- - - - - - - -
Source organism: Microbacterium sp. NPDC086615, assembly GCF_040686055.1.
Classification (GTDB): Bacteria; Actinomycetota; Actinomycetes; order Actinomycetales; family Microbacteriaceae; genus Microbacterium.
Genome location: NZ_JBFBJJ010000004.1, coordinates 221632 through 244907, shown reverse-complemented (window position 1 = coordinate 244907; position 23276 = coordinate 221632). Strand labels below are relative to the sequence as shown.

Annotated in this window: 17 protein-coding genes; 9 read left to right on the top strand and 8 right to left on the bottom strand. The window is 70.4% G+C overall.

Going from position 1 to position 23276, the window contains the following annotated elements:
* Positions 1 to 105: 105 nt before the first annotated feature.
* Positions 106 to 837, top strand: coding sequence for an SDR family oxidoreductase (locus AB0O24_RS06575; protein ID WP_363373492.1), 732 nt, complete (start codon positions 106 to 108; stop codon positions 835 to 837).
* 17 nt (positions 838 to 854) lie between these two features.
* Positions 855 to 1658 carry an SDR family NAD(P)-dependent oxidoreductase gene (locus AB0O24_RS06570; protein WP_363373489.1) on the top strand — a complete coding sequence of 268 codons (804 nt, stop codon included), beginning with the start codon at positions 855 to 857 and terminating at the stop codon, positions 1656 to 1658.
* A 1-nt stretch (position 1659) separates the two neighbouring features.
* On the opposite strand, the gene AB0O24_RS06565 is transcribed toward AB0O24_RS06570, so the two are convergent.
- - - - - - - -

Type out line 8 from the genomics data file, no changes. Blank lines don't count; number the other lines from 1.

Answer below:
* 17 nt (positions 838 to 854) lie between these two features.